September 19, 2007

Matola-Kendal pipeline ready by 2009 / Country in need of lawyers

A 400 kilometre long pipeline linking the southern Mozambican city of Matola and the South African city of Kendal is due to be completed by 2009. The purpose of this undertaking is to try and solve the problem of diesel and petrol supplies to the South African province of Gauteng (where Johannesburg and Pretoria are located). The port of Maputo, where the refined fuels would be unloaded, is considerably nearer Gauteng than any South African port.
The pipeline will cost 600 million US dollars, of which 243 million are to be invested in the construction of 64 kilometres on the Mozambican side, between the Matola fuel terminal and the South African city of Nelspruit, and the remaining amount to extend the pipeline to Kendal. The pipeline will be built by Petroline, a company in which the main shareholder, with 40 per cent of the shares, is the Mozambican state fuel company Petromoc. The South African companies Gigajoule, and Woesa, hold 15 and 20 per cent respectively, while the remaining 25 per cent belongs to a group of Mozambican investors, who have formed the Companhia de Desenvolvimento de Petroleo Mocambique (Mozambique Oil Development Company). The pipeline will be 30 centimetres in diameter and will have the capacity to transport five million tonnes of fuel a year.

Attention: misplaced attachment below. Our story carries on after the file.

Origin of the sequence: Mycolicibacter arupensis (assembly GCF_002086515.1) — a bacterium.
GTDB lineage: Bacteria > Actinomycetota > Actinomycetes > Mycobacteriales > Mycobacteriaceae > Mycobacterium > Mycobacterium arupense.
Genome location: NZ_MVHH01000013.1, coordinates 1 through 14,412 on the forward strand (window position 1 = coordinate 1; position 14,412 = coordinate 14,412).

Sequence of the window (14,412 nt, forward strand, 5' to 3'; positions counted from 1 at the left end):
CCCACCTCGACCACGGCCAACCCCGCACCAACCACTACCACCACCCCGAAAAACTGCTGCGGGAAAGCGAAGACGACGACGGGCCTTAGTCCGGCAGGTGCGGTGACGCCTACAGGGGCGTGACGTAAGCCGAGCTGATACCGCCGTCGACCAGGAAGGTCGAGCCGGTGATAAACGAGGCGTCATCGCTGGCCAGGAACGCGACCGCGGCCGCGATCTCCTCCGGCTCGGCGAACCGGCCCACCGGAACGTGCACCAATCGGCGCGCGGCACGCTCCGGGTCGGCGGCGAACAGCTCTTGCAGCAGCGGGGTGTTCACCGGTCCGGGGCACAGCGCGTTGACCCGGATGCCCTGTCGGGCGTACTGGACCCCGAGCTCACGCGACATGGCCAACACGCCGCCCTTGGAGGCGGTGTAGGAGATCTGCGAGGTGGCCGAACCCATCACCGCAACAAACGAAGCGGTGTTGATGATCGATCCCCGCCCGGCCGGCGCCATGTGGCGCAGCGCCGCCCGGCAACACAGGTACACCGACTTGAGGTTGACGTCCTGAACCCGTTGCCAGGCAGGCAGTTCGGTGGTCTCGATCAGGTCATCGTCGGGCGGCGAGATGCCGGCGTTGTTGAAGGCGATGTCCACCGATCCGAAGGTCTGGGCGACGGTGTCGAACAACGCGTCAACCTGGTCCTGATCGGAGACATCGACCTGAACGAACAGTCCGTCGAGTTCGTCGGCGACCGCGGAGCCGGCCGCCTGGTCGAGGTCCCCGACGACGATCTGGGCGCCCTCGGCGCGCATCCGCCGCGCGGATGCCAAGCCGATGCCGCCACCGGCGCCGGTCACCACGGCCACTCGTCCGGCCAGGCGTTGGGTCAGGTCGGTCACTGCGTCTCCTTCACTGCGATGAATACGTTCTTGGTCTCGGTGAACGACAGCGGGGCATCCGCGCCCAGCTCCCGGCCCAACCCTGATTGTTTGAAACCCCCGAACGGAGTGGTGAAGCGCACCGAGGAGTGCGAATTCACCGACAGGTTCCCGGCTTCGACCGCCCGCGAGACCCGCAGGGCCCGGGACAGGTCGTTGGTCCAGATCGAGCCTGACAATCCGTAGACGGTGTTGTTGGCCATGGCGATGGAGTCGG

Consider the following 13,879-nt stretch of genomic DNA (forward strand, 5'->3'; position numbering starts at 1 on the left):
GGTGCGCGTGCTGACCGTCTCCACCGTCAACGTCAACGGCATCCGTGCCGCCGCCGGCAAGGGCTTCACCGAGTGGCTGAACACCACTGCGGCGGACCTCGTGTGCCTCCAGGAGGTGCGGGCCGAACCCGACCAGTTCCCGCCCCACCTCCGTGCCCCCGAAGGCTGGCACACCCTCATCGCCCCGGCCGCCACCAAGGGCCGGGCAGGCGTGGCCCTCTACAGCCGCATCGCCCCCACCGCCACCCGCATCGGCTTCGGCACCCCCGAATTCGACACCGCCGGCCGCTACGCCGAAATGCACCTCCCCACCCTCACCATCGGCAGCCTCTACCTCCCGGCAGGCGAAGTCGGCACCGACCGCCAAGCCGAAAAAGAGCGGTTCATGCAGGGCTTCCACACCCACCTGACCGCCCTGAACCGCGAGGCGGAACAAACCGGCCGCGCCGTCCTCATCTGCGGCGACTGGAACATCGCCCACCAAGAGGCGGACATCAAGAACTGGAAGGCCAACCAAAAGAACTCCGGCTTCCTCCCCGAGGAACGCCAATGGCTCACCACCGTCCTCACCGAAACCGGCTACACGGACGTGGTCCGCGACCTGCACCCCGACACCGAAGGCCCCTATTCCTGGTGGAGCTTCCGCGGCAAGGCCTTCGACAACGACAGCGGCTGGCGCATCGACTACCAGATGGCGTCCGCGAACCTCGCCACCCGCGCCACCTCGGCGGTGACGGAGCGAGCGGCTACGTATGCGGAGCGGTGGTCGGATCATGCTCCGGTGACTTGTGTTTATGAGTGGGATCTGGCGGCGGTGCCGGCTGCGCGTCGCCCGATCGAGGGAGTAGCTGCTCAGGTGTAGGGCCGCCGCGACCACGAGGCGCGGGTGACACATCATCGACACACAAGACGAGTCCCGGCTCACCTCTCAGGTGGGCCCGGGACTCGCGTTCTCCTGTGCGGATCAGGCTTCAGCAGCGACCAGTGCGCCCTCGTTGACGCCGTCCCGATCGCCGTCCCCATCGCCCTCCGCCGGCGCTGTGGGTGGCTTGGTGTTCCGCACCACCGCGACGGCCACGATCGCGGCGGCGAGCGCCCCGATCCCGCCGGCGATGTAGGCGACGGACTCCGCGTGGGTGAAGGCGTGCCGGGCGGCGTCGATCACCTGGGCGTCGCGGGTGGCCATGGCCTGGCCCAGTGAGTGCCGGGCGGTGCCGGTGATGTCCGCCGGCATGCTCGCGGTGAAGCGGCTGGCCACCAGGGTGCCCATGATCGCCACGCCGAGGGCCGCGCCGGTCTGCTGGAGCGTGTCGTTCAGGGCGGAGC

Petroline spokesperson Eugenio Silva said that the pipeline and the accompanying facilities will be able to satisfy much of South Africa's fuel demand. "These imports should also relieve the pressure on the handling of liquid fuels in South African ports, and contribute to the import of fuels to Mozambique and other neighbouring countries. The undertaking will offer an opportunity for cooperation and regional integration between Mozambique and South Africa", he said. For his part, a consultant for Impacto, the Mozambican company that won the contract for carrying out the Environmental Impact Study, Jose Jeronimo, said "We are still at an initial stage, because this is a project that we believe will have many socio-economic implications, because it will interfere with many installations - houses, companies, roads, among others - in Matola."
In the meantime it has been revealed that Mozambique has just 410 lawyers, a number described as insufficient to cater for the legal requirements of the 20 million inhabitants of the country. In Mozambique, particularly in the rural areas, most people have no access to legal assistance, largely because of the chronic shortage of lawyers, most of whom are concentrated in the major cities. A further problem for rural Mozambicans is that most of them have no money to pay the fees charged by lawyers. (Agencia de Informacao de Mocambique, Maputo)

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